INGERSOLL ON ELECTION.
Egregious Blunders of Cleveland
Helped to Turn Down Ills Party
"The people of this country believe
in protection with a capital P. They
have had a severe lesson and paid ex
orbitant tuition, and although much
poorer than in lSf)2, they are much
wiser. The brain has gained-what the
pocket lost, I see no good reason
for fearing the future. The Republi
cans kuow their power must be used
for the good of the country, and that
the people will demand a sensible and
economical course. I think the Re
publicans know enough in ISfKi to take
good and able men, men in whom the
people have confidence. At present
McKinley and Reed appear to be the
conspicuous ones. I do not think there
is any chance for Harrison. lie had
enough and ought to go to bed satis
fied. The Republicans will without
doubt elect the next President and the
next, and so on for many nexts.
Tho people all over the country were
surprised at the turning down giving
the Democratic party, but it was not
more than could be expected from the
egregious blunders of President Cleve
land and tho party in power. The
Sandwich Islands episode was the first,
then the Wilson bill as originally
drawn and the tariff bill as ultimately
passed were two more: Cleveland's
perfidy and dishonor letter to Wilson
was another; so was his letter to Catch
ings. His refusal to sign or veto was
a mixture of cowardice and blunder
ing. His threat to keep working to
ward free trade was another, and Sec
retary Carlisle's opinion on the ability
of the Government to redeem its finan
cial obligations belongs in the cata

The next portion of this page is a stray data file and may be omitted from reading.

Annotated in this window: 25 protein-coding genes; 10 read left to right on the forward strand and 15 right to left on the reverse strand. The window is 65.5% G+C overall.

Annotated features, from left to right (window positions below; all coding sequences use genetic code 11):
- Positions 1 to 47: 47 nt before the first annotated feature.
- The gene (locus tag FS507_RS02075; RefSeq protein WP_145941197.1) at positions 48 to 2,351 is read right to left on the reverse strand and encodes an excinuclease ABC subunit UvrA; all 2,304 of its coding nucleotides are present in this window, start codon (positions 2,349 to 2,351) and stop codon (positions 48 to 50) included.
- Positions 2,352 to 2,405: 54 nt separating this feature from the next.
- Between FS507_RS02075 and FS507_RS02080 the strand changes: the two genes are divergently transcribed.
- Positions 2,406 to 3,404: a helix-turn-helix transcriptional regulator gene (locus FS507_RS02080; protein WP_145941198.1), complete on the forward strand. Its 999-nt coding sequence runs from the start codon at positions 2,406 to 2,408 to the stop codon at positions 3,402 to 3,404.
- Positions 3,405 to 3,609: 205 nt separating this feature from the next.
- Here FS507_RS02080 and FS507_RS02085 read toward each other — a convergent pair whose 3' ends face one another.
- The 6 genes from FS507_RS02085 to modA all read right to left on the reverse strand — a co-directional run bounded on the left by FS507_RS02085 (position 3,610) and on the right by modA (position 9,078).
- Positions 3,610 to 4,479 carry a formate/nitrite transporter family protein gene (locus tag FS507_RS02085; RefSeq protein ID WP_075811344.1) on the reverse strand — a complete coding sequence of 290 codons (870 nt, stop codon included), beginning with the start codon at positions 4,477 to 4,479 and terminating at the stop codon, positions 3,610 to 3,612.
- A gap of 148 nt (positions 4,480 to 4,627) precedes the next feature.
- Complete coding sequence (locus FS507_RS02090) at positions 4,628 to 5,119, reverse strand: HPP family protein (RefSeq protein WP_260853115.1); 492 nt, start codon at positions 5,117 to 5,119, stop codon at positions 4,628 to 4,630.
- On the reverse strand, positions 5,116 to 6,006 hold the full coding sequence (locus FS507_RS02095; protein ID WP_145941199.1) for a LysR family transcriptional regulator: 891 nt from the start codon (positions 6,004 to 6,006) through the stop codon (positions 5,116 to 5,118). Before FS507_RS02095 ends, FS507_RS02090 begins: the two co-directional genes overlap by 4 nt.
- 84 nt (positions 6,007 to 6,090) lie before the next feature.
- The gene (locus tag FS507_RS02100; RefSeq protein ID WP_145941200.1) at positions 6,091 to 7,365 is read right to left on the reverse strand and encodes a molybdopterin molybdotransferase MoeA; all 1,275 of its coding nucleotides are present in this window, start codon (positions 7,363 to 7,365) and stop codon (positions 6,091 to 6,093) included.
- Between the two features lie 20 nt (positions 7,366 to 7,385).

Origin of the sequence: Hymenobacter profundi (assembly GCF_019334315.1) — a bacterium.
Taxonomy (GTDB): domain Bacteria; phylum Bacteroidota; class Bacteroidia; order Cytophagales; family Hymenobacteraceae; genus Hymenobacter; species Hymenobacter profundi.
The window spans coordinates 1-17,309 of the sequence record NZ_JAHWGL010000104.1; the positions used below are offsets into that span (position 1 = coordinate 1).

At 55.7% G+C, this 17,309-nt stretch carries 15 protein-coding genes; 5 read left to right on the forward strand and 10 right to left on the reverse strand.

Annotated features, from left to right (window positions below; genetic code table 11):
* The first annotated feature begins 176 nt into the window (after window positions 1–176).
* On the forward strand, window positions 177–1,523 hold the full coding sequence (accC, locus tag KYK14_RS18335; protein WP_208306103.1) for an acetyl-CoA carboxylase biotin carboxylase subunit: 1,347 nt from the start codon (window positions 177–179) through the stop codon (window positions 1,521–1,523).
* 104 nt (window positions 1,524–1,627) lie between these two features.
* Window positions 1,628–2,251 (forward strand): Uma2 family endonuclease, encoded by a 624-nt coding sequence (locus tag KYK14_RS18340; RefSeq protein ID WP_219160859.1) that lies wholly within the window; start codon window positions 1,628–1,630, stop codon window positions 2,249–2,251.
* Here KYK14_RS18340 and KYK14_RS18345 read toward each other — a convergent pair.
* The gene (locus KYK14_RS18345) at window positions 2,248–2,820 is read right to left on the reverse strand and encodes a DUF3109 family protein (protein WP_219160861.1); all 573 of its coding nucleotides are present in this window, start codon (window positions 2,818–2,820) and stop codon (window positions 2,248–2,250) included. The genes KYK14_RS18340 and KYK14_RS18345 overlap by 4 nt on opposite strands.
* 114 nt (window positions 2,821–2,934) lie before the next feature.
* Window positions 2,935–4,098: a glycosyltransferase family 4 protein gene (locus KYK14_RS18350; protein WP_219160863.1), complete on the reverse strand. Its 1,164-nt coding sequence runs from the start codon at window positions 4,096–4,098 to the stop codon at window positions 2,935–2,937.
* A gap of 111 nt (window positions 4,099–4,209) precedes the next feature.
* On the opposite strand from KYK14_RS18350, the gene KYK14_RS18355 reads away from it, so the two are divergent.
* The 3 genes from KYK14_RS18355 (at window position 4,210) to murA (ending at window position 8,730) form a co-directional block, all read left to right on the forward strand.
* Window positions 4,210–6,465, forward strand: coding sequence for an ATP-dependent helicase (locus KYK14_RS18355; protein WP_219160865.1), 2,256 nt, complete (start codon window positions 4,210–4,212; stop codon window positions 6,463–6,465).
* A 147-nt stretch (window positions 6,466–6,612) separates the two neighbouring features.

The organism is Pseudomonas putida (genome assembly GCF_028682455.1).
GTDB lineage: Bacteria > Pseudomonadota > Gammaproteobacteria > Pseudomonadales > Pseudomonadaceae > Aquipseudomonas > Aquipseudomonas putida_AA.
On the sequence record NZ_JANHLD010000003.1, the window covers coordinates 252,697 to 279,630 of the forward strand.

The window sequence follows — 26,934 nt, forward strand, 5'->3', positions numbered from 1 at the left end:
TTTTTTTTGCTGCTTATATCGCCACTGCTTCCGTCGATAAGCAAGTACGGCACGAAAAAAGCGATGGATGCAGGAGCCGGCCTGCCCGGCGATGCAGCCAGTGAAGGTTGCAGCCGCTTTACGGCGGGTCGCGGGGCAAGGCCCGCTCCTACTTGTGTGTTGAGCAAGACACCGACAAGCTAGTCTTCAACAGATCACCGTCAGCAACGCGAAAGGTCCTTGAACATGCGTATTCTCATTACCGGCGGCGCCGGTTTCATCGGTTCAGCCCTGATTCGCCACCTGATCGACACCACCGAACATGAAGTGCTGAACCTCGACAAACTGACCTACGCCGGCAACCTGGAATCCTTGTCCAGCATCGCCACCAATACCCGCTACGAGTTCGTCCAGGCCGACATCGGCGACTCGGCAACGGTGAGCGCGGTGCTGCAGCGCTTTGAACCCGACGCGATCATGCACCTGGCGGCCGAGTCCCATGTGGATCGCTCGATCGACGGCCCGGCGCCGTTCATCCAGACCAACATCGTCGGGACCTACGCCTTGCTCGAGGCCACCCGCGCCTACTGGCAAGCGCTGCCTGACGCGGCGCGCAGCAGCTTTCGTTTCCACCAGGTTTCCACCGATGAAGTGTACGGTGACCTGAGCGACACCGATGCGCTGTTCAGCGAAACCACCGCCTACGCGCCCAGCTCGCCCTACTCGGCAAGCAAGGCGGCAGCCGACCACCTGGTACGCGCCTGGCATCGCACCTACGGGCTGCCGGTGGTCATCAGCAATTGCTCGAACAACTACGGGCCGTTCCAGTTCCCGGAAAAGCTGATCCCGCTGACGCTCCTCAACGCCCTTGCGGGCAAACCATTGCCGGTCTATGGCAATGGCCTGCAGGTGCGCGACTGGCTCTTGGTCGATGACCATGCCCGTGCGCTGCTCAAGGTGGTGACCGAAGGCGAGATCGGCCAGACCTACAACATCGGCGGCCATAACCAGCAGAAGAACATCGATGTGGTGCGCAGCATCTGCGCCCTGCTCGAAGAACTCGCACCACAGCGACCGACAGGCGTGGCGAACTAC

logue, while the general attack on
pensioners and the turning over of
the House and Senate committees to
the South was very awkward. Mas
sing these mistakes, it is no wonder
that the people voted the Democrats
out of power. It was a case of hav
ing no cent3 in their pockets bnt some
in their heads.
Treatment of Consumption.
Tho Pennsylvania Society for the
Prevention of Tuberculosis, which has
been engaged for several years in the
humane work of distributingxamphlets
setting forth the means of avoiding
consumption and checking its spread,
will soon petition the City Council of
Philadelphia tomake aa appropriation
of $100,000 for the building and equip
ment of a hospital for the can? and
treatment of the consumptive poor.
Our American cities are lehlnd the
age in this provision for the general
health. London has several hospitals
in which consumption is specially
treated, and where no patient, however
poor, is refused treatment. Since the
creation of these institutions the death
, te ha3 steadily decreased, until Lon-
nion toJay is"oneof the healthiest
largest cities in the world. Paris
without a consumptive hospital for the
poor, has a death rate proportionately
as large as that of twenty years ago.
The health authorities of France
and Germany are now actively inter
ested in the subject of the prevention
of tuberculosis, believing that it is
not hereditary, but the result of con
tagion, and they are making prepara
tions to build hospitals in the larger
cities. New York City, it may be
added, will have a hospital for the
consumptive poor within a year. The
Pennsylvania Society proposes apply
ing to the Legislature for an appro
priation to erect a State hospital at an
early date. Both city and State hos
pitals are intended to be expressly for
the poor, among whom consumption is
caused largely by lack of proper
nourishment, and it invariably hap
pens where cne member of a family in
humble circumstances contracts the
disease it spreads to all the members,
isolation of the sufferers being im
practible. New York Evening Post.
Losses and Gains.
The full returns of the recent elec
tions show some remarkable, results
for an "off year." It appears that in
several of the most populous States
not only did from 29 to nearly 50 per
cent, of the Democrats stay at home,
but considerable numbers of them, to
give greater emphasis to their dis
pleasure, voted the Republican ticket.
The following figures show the loss
and gain in the total vote " compared
Hep. tain. .
The Democratic loss is, in round
numbers, one-fifth in New York, one
fourth in Pennsylvania, one tenth in
Indiana, nearly one-half in Minne
sota, one-sixth in Msouri, one-fourth
in "Wisconsin, one-third in New Jer
sey and one-fifth in Connecticut